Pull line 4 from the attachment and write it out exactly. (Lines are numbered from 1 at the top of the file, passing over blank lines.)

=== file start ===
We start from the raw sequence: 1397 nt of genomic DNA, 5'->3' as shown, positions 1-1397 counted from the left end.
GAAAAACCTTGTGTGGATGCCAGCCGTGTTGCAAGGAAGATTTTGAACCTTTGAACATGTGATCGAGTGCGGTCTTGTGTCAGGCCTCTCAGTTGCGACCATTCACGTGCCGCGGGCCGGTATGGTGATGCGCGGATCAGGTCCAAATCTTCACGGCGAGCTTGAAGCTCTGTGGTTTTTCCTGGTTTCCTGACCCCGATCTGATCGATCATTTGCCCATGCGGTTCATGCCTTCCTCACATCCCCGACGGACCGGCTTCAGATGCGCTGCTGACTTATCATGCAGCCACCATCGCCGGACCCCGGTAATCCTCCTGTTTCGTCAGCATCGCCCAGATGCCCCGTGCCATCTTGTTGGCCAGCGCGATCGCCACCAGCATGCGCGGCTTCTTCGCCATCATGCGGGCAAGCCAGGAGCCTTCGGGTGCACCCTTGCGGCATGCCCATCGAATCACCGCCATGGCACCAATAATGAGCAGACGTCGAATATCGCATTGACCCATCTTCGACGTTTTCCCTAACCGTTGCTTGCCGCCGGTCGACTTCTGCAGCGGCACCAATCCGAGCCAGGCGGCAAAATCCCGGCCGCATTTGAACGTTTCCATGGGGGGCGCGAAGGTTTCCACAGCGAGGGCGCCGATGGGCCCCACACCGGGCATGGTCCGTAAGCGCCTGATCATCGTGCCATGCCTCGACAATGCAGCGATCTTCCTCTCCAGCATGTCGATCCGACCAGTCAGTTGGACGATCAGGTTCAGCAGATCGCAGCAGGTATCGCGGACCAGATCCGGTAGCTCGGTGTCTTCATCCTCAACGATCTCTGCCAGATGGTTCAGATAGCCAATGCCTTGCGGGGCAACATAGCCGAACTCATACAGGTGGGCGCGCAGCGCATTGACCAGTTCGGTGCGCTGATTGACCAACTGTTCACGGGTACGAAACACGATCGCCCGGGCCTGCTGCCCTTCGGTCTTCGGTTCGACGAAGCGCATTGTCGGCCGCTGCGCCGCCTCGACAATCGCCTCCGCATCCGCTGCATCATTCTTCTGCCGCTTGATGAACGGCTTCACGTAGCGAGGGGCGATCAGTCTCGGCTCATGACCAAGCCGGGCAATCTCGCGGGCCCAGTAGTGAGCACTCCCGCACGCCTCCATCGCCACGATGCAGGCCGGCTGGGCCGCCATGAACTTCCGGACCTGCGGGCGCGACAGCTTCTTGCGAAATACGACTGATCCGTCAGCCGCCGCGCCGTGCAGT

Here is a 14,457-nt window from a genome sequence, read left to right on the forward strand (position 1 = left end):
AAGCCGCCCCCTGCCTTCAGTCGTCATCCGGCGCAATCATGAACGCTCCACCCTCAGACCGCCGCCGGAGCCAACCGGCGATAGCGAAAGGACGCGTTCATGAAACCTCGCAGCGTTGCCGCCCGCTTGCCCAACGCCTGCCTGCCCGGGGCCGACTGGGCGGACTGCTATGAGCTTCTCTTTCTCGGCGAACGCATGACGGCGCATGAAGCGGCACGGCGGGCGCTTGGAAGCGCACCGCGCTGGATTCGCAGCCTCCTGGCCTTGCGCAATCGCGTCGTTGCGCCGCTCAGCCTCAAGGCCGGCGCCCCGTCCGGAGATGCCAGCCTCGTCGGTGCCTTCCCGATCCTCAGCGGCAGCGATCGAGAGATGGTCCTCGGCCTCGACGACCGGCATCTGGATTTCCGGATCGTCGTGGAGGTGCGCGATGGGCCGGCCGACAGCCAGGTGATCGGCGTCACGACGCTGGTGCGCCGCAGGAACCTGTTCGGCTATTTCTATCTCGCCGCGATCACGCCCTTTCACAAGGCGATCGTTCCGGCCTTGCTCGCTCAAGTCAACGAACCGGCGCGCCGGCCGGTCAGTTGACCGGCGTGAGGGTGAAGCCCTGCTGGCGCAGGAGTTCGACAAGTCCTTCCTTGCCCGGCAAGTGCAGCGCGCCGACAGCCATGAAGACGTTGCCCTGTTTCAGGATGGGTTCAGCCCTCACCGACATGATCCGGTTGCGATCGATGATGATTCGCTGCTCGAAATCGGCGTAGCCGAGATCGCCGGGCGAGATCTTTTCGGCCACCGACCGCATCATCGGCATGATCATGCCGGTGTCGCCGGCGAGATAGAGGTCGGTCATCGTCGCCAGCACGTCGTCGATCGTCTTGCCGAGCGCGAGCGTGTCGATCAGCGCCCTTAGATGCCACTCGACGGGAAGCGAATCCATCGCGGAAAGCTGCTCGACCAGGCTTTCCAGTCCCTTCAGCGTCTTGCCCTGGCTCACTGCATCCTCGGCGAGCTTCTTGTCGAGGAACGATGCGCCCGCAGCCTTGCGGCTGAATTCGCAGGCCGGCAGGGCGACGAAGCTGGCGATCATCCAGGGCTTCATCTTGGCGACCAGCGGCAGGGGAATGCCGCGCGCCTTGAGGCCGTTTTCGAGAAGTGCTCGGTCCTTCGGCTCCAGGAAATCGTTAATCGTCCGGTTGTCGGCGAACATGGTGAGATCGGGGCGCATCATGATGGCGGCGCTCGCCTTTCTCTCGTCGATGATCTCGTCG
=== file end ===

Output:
AAGCCGCCCCCTGCCTTCAGTCGTCATCCGGCGCAATCATGAACGCTCCACCCTCAGACCGCCGCCGGAGCCAACCGGCGATAGCGAAAGGACGCGTTCATGAAACCTCGCAGCGTTGCCGCCCGCTTGCCCAACGCCTGCCTGCCCGGGGCCGACTGGGCGGACTGCTATGAGCTTCTCTTTCTCGGCGAACGCATGACGGCGCATGAAGCGGCACGGCGGGCGCTTGGAAGCGCACCGCGCTGGATTCGCAGCCTCCTGGCCTTGCGCAATCGCGTCGTTGCGCCGCTCAGCCTCAAGGCCGGCGCCCCGTCCGGAGATGCCAGCCTCGTCGGTGCCTTCCCGATCCTCAGCGGCAGCGATCGAGAGATGGTCCTCGGCCTCGACGACCGGCATCTGGATTTCCGGATCGTCGTGGAGGTGCGCGATGGGCCGGCCGACAGCCAGGTGATCGGCGTCACGACGCTGGTGCGCCGCAGGAACCTGTTCGGCTATTTCTATCTCGCCGCGATCACGCCCTTTCACAAGGCGATCGTTCCGGCCTTGCTCGCTCAAGTCAACGAACCGGCGCGCCGGCCGGTCAGTTGACCGGCGTGAGGGTGAAGCCCTGCTGGCGCAGGAGTTCGACAAGTCCTTCCTTGCCCGGCAAGTGCAGCGCGCCGACAGCCATGAAGACGTTGCCCTGTTTCAGGATGGGTTCAGCCCTCACCGACATGATCCGGTTGCGATCGATGATGATTCGCTGCTCGAAATCGGCGTAGCCGAGATCGCCGGGCGAGATCTTTTCGGCCACCGACCGCATCATCGGCATGATCATGCCGGTGTCGCCGGCGAGATAGAGGTCGGTCATCGTCGCCAGCACGTCGTCGATCGTCTTGCCGAGCGCGAGCGTGTCGATCAGCGCCCTTAGATGCCACTCGACGGGAAGCGAATCCATCGCGGAAAGCTGCTCGACCAGGCTTTCCAGTCCCTTCAGCGTCTTGCCCTGGCTCACTGCATCCTCGGCGAGCTTCTTGTCGAGGAACGATGCGCCCGCAGCCTTGCGGCTGAATTCGCAGGCCGGCAGGGCGACGAAGCTGGCGATCATCCAGGGCTTCATCTTGGCGACCAGCGGCAGGGGAATGCCGCGCGCCTTGAGGCCGTTTTCGAGAAGTGCTCGGTCCTTCGGCTCCAGGAAATCGTTAATCGTCCGGTTGTCGGCGAACATGGTGAGATCGGGGCGCATCATGATGGCGGCGCTCGCCTTTCTCTCGTCGATGATCTCGTCG